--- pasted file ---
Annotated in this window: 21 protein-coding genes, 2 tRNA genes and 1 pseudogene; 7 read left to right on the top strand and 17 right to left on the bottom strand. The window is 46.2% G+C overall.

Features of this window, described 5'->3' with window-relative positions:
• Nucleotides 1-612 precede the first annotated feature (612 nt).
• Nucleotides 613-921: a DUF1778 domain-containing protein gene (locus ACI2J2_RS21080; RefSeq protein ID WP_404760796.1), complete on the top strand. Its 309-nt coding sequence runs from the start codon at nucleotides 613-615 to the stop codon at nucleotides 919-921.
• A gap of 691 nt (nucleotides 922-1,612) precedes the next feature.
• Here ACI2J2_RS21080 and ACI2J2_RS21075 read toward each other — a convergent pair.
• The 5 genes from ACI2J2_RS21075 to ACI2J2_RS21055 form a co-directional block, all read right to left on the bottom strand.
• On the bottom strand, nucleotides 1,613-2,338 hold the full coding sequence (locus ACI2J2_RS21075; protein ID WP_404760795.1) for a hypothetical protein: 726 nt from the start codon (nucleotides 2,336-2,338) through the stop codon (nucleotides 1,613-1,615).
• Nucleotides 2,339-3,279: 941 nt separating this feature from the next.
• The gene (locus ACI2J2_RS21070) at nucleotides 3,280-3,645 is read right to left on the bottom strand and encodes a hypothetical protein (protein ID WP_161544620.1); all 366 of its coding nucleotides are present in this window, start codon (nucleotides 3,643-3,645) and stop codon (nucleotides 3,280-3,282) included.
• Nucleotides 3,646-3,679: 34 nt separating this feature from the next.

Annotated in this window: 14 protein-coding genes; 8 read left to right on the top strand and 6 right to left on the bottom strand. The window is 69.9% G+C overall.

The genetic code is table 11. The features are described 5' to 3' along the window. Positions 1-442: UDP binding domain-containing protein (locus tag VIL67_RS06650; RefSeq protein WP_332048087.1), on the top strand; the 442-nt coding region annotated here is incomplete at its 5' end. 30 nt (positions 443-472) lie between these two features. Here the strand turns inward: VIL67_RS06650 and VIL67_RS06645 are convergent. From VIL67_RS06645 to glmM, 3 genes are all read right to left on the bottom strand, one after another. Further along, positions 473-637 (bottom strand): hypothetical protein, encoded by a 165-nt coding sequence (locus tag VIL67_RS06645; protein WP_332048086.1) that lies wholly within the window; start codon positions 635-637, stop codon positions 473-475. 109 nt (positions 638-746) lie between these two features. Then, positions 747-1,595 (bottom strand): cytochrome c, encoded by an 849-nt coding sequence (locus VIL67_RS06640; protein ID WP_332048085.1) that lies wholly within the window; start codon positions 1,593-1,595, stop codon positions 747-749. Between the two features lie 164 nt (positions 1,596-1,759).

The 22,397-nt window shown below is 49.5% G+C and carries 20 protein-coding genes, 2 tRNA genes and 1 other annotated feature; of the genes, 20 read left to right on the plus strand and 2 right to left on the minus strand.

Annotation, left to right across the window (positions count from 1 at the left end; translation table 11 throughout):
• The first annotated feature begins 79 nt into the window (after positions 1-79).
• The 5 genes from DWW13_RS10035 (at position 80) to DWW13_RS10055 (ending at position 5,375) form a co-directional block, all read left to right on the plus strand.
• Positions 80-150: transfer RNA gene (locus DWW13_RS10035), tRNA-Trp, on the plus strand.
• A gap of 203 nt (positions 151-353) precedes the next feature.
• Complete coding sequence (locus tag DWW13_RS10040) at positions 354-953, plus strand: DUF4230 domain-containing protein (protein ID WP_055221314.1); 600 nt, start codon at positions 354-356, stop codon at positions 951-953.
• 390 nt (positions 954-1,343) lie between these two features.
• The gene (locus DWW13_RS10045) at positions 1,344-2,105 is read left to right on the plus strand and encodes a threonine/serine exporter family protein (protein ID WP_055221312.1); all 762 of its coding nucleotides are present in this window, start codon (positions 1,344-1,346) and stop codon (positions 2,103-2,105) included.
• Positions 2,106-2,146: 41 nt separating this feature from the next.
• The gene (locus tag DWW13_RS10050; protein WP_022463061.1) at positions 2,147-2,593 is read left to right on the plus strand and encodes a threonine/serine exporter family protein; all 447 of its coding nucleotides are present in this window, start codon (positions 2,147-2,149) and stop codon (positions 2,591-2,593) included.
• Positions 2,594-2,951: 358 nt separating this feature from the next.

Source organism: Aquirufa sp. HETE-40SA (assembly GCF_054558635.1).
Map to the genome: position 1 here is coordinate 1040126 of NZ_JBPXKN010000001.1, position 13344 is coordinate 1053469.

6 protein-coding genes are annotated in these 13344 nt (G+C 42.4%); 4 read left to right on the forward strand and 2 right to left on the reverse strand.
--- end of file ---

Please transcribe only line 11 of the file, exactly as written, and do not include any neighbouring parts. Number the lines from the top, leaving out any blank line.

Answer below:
• Nucleotides 3,646-3,679: 34 nt separating this feature from the next.